The State of Fan Engagement: Eredivisie (NL) edition
Fan engagement is a term which has undergone many changes in definition over the years. The term still often gets hijacked for purely commercial purposes. But as I often state in presentations, fan engagement is not a partnership activation technique but is more like academic Yoshida describes: a ‘non-transactional’ concept allowing fans to express ‘external identification’ with an athlete, team of club [source]. Following this academic approach, it is important to remember what’s at the heart of fan engagement: the bonding elements of identity and meaning, the ‘why’ fans want to connect their identities to that of a club or team and why they openly share this ‘brand preference’ whenever they can.
Luckily, the industry discourse around ‘fan engagement’ is heading back to its original meaning thanks to the fantastic work of club staff around the world working day-in-day-out at their clubs to ‘make the marriage work’. In this blog post series, I handpick and describe these cases from football grounds around the world. This first edition will kick off in my home country The Netherlands, as fantastic things are happening here that don’t always get the attention of the wider football family. Where I believe it should.
FC Utrecht’s Wall of Fans
Following Dortmund’s example of ‘Die Gelbe Wand’, where opponent teams have to face an intimidating yellow wall of 25.000 fans, FC Utrecht has adopted a similar initiative. With the introduction of ‘safe standing’ on the fanatics stand this summer and the seats that had to be taken out to be replaced, the fans and the club have taken advantage of the situation by painting all the concrete red, FC Utrecht’s club color. This to improve unity of the stand and obviously to intimidate the opponent facing these fanatics. But the best part? The fans have painted this stand themselves. To me, this is a fantastic solution by letting fans adopt a new initiative and to engage with this project. Never underestimate that fans are willing to stick their neck out if the club asks for their help.
AZ’s stadium roof disaster and the ‘away-days’ to The Hague
On the 10th of August 2019, AZ Alkmaar escaped from a major human disaster. After a heavy storm, a part of the AZ Alkmaar stadium’s roof collapsed and fell on the stands below. Luckily, nobody was hurt, but as a consequence the club now had a huge problem: where to play the next 2 home games in 5 and 7 days from now?
Shortly after, the ADO Den Haag stadium opened up their doors to AZ to play these 2 home games at their stadium. With 2 Cup Finals in AZ’s recent history, the club immediately dusted off its Cup Final protocol to arrange the logistics to get 8.000 fans from Alkmaar to The Hague and making it feel like a home stadium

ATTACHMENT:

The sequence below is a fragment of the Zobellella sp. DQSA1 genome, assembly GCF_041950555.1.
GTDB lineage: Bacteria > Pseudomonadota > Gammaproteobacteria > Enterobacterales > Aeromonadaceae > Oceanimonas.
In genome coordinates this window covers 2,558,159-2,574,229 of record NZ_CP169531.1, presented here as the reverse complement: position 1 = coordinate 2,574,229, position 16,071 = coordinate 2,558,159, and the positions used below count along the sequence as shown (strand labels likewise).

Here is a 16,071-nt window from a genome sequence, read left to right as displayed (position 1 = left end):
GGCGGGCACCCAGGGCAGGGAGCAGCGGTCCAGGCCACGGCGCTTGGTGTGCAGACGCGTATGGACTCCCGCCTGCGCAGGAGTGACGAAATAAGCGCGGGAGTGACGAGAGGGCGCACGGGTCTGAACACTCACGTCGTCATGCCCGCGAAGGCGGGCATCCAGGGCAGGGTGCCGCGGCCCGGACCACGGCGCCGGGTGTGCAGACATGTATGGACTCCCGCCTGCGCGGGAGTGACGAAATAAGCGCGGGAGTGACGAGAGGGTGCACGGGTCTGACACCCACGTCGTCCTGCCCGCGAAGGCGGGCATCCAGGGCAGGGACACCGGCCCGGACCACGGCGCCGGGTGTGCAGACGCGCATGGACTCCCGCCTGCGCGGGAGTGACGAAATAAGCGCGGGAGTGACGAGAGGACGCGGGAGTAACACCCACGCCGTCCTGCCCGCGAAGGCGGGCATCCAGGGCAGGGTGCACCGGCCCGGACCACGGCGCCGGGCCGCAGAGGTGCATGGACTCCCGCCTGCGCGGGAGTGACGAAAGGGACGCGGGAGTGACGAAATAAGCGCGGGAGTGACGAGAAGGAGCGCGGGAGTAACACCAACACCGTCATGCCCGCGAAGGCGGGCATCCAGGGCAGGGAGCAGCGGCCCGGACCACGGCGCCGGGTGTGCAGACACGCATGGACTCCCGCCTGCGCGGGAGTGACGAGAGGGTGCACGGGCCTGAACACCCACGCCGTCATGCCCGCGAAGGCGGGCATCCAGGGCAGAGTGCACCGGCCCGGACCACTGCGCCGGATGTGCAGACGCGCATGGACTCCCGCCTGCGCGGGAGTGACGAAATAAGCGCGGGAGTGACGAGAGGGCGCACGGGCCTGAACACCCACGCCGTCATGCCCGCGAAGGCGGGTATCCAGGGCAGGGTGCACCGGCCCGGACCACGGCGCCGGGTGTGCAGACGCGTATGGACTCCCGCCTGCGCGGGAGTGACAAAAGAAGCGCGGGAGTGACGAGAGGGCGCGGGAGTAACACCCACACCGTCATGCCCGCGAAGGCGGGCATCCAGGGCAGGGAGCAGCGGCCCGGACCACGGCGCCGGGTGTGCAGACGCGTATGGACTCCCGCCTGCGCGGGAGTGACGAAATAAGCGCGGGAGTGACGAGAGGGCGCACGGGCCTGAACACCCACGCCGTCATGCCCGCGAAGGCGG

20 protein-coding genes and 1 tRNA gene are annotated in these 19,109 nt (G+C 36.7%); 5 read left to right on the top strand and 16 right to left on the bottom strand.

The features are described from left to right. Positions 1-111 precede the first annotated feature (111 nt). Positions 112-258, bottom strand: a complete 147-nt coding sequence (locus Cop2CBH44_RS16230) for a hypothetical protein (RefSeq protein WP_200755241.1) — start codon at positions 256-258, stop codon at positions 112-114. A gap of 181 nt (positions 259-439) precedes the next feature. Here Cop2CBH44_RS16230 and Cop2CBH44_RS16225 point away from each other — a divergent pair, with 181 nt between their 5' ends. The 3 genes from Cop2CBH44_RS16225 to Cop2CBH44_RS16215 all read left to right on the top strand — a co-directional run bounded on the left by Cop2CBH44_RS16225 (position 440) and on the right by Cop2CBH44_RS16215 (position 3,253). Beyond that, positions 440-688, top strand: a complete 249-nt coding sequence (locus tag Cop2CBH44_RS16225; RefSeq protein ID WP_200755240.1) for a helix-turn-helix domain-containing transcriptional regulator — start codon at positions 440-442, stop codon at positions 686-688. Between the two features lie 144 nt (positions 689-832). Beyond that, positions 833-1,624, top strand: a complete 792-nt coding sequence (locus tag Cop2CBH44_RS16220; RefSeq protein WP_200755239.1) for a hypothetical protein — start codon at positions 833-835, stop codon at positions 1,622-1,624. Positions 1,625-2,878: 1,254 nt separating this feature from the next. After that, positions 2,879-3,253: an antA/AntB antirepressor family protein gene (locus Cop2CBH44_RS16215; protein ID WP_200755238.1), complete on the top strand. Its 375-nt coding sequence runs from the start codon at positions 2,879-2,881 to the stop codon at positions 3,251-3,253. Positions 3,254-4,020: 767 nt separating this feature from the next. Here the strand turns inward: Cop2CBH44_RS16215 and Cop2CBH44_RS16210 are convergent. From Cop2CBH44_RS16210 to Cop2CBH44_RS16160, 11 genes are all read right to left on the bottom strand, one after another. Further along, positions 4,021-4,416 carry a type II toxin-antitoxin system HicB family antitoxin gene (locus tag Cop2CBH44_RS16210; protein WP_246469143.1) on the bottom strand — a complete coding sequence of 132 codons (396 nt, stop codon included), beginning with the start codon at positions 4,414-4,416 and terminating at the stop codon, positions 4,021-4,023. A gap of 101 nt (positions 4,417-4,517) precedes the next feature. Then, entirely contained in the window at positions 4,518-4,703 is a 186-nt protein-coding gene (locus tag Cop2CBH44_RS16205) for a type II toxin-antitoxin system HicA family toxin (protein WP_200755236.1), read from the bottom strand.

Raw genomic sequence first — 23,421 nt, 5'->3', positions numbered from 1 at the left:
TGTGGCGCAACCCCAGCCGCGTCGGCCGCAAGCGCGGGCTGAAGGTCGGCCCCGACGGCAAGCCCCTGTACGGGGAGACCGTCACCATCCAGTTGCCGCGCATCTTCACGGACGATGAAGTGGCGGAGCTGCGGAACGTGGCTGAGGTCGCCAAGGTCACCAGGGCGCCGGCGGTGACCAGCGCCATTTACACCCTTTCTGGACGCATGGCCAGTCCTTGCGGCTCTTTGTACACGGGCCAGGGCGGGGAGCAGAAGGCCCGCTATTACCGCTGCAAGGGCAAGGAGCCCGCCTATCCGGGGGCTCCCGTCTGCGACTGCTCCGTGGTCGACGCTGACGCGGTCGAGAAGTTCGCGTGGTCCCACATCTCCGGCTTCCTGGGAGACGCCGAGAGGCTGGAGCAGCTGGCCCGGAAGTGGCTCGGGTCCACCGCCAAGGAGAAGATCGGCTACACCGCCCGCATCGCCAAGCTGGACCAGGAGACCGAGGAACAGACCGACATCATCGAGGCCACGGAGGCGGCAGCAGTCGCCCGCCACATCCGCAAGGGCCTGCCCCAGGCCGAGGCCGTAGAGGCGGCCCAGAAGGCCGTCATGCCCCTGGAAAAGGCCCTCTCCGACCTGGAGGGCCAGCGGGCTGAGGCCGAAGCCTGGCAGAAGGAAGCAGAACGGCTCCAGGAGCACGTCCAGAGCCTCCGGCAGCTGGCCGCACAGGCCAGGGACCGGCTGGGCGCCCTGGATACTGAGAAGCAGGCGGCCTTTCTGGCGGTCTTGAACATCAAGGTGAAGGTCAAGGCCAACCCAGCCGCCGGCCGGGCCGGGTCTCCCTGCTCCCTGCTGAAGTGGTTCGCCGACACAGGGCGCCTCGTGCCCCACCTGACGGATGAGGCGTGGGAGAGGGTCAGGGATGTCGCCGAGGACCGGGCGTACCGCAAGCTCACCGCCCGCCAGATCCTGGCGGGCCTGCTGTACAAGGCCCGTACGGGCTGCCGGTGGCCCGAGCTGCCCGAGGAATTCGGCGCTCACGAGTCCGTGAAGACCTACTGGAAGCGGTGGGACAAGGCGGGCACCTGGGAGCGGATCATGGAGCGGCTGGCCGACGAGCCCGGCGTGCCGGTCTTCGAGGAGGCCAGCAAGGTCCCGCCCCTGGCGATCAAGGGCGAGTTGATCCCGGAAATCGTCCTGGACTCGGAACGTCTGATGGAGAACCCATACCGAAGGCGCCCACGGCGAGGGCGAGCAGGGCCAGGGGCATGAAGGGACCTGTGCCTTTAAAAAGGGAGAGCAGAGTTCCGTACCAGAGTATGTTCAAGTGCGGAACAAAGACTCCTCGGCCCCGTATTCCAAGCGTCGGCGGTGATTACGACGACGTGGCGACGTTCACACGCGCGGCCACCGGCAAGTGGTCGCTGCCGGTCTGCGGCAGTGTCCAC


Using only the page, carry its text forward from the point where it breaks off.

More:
AZ quickly arranged a free shuttle service from Alkmaar to The Hague, helping many fans to find their way to The Hague stadium under these exceptional circumstances. And to make sure this experience went as smoothly as possible, a Supporter Care team walked around on-site helping fans with queries about this unusual trip.
— AZ (@AZAlkmaar) August 16, 2019
Thanks to quick actions by the club’s administration the ADO Den Haag stadium transformed into an AZ-branded stadium including a sea of fans, leading to a 4-0 victory for the Europa League game. To me this is a fantastic example how the club made the most out of a terrible situation, helping the fans where possible facilitating them in supporting the team, leading to a 4-0 victory in what was later described as ‘a sea of red home fans’.
FC Twente honoring its fanatics
FC Twente, the Dutch club who won the 2009-2010 Dutch Eredivisie title, is both loved and hated by fans around the country. Last season the club relegated under terrible sportive results following years of financial deficits and management issues, but got promoted back up to the Eredivisie one year later. To celebrate ‘being back’, the fans created a major banner covering both the main stand and the fanatics’ short stand. Obviously it took a lot of work producing these banners, which the club didn’t wanted to go unnoticed. As token of appreciation, the club printed a photo of the tifosi-campaign and handed it to the fanatics. A great token of appreciation from club to their fanatics showing the mutual love in this marriage.
— FC Twente (@fctwente) August 8, 2019
Feyenoord’s memorial banner
Feyenoord Rotterdam is a club like no other. Despite a lack of sportive successes in recent history, the fans are an incredibly important part of the foundations of the club. The fans are loud and often complain, but still they will never be disloyal to the club. A Feyenoord fan is a fan for life. But also after life has ended, Feyenoord fans still remain part of its supporters community. Traditionally, during the first home game of the season, Feyenoord fans honor their fellow fans “who are no longer with us” with a minute of silence before the kick-off.
With this, Feyenoord confirms Yoshida’s premise that supporting a club is more than just a stadium visit or purchasing merchandising. It’s part of a culture and the position that Feyenoord has in the local Rotterdam community will make many clubs jealous.
— michel kruythoff (@bliek1) July 28, 2019
If you have seen any examples at your league, club or national team that are worth mentioning, please send them to me on Twitter via @BasSchnater.